There is a non-hybrid 992.2 from launch. The 992.2 Carrera with the 3.0 motor with previous gen GTS turbos.

    This is in conflict with the sweet handling previous gen 992.1 Carrera with its small turbochargers, who were held responsible for the models high accolade of near non-existent turbo lag due to small turbos. So now we can expect a more turbo wallop of power on the base Carrera?

    So on the hybrid GTS, which sports an increased 0.6 liter of capacity and an electronic turbocharger, the increased output of the petrol engine is only 5hp and same torque as before, while on the base Carrera with the same 3.0 liter capacity and bigger previous gen GTS turbos, the increased output is 9hp and more torque. That seems kind of a lame to me power increase for the bigger capacity engine, besides the 50-ish electrical horsepower assistance.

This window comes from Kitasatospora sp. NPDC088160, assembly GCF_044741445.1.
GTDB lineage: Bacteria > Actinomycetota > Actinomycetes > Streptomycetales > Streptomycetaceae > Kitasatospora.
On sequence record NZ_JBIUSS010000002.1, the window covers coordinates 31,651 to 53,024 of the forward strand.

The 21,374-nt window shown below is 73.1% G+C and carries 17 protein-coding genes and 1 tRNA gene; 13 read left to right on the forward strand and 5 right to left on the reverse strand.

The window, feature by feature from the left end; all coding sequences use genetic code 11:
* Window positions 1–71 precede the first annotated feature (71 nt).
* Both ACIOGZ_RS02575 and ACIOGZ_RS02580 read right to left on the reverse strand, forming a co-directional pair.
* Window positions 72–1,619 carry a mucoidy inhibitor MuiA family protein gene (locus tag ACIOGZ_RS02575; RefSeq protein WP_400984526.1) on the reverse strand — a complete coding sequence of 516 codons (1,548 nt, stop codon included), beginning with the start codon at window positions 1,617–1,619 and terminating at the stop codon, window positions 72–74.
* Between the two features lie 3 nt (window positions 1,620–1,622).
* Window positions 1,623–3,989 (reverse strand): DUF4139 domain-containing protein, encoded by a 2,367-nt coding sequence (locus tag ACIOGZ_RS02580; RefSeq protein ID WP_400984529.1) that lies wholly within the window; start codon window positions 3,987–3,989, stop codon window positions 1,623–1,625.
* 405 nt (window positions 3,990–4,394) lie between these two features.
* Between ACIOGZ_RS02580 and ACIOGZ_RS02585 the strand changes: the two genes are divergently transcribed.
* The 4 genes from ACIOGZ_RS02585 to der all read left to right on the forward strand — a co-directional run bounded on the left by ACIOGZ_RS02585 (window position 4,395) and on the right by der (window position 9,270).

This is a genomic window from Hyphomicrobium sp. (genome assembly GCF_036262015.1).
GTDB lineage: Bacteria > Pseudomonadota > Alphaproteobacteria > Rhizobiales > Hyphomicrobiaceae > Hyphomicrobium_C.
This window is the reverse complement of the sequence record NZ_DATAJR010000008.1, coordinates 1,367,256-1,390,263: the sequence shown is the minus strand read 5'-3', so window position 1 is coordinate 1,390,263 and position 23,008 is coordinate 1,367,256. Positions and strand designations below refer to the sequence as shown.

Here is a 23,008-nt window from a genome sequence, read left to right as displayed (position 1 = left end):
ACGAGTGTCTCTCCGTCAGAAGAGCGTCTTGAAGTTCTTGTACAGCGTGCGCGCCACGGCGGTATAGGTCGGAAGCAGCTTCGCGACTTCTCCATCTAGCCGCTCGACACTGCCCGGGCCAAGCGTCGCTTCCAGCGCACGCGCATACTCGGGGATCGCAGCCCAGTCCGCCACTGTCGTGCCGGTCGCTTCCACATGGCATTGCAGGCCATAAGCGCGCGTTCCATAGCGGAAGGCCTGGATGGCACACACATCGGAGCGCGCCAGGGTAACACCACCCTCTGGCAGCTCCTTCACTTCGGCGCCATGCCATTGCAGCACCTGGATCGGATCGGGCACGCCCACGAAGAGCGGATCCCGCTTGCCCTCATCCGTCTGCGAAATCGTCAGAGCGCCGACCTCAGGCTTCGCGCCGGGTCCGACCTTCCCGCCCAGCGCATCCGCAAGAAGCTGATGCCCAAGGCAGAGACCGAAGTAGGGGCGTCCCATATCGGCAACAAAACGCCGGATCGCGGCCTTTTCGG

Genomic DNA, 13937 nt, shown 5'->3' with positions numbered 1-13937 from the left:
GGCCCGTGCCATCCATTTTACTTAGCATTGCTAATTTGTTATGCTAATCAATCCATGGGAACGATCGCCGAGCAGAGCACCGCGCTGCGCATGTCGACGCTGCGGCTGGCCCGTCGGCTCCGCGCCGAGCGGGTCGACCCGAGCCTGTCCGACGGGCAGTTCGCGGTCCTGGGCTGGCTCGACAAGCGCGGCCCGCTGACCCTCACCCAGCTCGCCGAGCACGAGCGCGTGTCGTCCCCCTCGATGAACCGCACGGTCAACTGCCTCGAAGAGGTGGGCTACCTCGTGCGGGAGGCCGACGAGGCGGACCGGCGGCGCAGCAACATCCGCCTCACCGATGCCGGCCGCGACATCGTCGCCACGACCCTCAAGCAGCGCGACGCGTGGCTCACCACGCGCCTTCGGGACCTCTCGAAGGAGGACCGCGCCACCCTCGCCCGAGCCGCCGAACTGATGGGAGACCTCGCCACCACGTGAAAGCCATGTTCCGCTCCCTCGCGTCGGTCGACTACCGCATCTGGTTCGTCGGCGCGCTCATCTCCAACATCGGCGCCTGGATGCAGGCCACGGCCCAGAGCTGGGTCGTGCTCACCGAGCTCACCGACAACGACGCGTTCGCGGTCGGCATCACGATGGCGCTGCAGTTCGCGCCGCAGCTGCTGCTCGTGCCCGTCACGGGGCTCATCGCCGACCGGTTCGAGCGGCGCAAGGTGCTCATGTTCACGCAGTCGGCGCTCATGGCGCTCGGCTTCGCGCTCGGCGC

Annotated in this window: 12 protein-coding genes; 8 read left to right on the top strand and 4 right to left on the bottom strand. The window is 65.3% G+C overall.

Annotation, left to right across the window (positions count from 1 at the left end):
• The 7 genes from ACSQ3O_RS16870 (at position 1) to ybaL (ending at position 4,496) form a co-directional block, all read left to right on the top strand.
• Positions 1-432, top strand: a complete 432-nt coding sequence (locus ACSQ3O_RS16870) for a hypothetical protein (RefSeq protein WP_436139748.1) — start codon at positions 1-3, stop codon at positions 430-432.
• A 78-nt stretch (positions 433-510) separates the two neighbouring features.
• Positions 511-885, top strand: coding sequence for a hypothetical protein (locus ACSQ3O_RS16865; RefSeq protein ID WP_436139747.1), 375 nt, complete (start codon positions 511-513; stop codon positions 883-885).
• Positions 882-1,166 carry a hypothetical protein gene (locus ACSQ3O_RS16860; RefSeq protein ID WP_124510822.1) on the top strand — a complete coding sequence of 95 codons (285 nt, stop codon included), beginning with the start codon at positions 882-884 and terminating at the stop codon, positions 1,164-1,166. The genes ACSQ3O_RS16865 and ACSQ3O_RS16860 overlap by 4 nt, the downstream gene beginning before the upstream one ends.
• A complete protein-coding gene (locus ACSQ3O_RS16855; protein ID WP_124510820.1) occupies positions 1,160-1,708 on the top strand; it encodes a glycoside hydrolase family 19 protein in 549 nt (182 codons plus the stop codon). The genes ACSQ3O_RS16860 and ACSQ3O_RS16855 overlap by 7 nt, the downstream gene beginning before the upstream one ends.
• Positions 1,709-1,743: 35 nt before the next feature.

That electric motor/generator/turbo sounds quite expensive. I wonder if they considered the heat of the turbor right next to the motor/generator? No word on fuel economy….as if anyone but me thinks of that on an almost $200k automobile. Because 911’s have such long lives, I wonder these trick hybrid parts will be available 20, 30 years from now?

    Nothing has changed: Porsche is still making Driver’s Cars, it’s just that computers are doing all the driving now! 😉